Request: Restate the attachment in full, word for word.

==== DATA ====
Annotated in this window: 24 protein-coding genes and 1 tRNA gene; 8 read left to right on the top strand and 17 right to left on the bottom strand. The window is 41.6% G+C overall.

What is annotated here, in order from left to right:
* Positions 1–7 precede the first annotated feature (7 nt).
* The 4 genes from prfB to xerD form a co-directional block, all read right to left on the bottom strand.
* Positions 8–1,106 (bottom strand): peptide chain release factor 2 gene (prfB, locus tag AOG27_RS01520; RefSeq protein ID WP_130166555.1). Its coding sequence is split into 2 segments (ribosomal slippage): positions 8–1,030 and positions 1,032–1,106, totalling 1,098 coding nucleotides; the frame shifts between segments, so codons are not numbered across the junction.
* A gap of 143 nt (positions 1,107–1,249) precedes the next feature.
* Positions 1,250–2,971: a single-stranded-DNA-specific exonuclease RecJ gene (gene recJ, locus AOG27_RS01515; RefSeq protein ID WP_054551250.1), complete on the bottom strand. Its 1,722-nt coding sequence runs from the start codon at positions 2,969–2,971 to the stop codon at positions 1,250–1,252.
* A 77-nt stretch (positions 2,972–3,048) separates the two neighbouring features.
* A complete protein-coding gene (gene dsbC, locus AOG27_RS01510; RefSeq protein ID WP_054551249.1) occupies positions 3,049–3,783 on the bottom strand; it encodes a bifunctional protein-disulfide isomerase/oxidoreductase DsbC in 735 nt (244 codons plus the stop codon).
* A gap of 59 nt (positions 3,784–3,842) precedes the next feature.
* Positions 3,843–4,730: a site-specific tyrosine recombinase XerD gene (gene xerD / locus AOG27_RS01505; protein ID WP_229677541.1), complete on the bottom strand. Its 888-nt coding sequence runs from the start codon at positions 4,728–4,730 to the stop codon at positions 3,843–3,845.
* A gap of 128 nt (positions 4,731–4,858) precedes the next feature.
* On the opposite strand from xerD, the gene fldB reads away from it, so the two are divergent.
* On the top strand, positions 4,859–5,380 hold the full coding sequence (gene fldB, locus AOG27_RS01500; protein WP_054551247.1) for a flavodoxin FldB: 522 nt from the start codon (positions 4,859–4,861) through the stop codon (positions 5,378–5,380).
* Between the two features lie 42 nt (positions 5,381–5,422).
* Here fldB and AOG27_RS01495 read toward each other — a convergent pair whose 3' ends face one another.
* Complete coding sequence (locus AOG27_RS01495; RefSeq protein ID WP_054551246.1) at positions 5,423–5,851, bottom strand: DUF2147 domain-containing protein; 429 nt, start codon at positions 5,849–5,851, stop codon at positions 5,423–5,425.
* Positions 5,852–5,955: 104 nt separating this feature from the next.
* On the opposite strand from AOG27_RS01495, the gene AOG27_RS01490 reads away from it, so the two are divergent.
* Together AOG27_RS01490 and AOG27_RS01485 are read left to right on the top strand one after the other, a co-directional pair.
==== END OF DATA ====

Annotated in this window: 24 protein-coding genes and 1 tRNA gene; 8 read left to right on the top strand and 17 right to left on the bottom strand. The window is 41.6% G+C overall.

What is annotated here, in order from left to right:
* Positions 1–7 precede the first annotated feature (7 nt).
* The 4 genes from prfB to xerD form a co-directional block, all read right to left on the bottom strand.
* Positions 8–1,106 (bottom strand): peptide chain release factor 2 gene (prfB, locus tag AOG27_RS01520; RefSeq protein ID WP_130166555.1). Its coding sequence is split into 2 segments (ribosomal slippage): positions 8–1,030 and positions 1,032–1,106, totalling 1,098 coding nucleotides; the frame shifts between segments, so codons are not numbered across the junction.
* A gap of 143 nt (positions 1,107–1,249) precedes the next feature.
* Positions 1,250–2,971: a single-stranded-DNA-specific exonuclease RecJ gene (gene recJ, locus AOG27_RS01515; RefSeq protein ID WP_054551250.1), complete on the bottom strand. Its 1,722-nt coding sequence runs from the start codon at positions 2,969–2,971 to the stop codon at positions 1,250–1,252.
* A 77-nt stretch (positions 2,972–3,048) separates the two neighbouring features.
* A complete protein-coding gene (gene dsbC, locus AOG27_RS01510; RefSeq protein ID WP_054551249.1) occupies positions 3,049–3,783 on the bottom strand; it encodes a bifunctional protein-disulfide isomerase/oxidoreductase DsbC in 735 nt (244 codons plus the stop codon).
* A gap of 59 nt (positions 3,784–3,842) precedes the next feature.
* Positions 3,843–4,730: a site-specific tyrosine recombinase XerD gene (gene xerD / locus AOG27_RS01505; protein ID WP_229677541.1), complete on the bottom strand. Its 888-nt coding sequence runs from the start codon at positions 4,728–4,730 to the stop codon at positions 3,843–3,845.
* A gap of 128 nt (positions 4,731–4,858) precedes the next feature.
* On the opposite strand from xerD, the gene fldB reads away from it, so the two are divergent.
* On the top strand, positions 4,859–5,380 hold the full coding sequence (gene fldB, locus AOG27_RS01500; protein WP_054551247.1) for a flavodoxin FldB: 522 nt from the start codon (positions 4,859–4,861) through the stop codon (positions 5,378–5,380).
* Between the two features lie 42 nt (positions 5,381–5,422).
* Here fldB and AOG27_RS01495 read toward each other — a convergent pair whose 3' ends face one another.
* Complete coding sequence (locus AOG27_RS01495; RefSeq protein ID WP_054551246.1) at positions 5,423–5,851, bottom strand: DUF2147 domain-containing protein; 429 nt, start codon at positions 5,849–5,851, stop codon at positions 5,423–5,425.
* Positions 5,852–5,955: 104 nt separating this feature from the next.
* On the opposite strand from AOG27_RS01495, the gene AOG27_RS01490 reads away from it, so the two are divergent.
* Together AOG27_RS01490 and AOG27_RS01485 are read left to right on the top strand one after the other, a co-directional pair.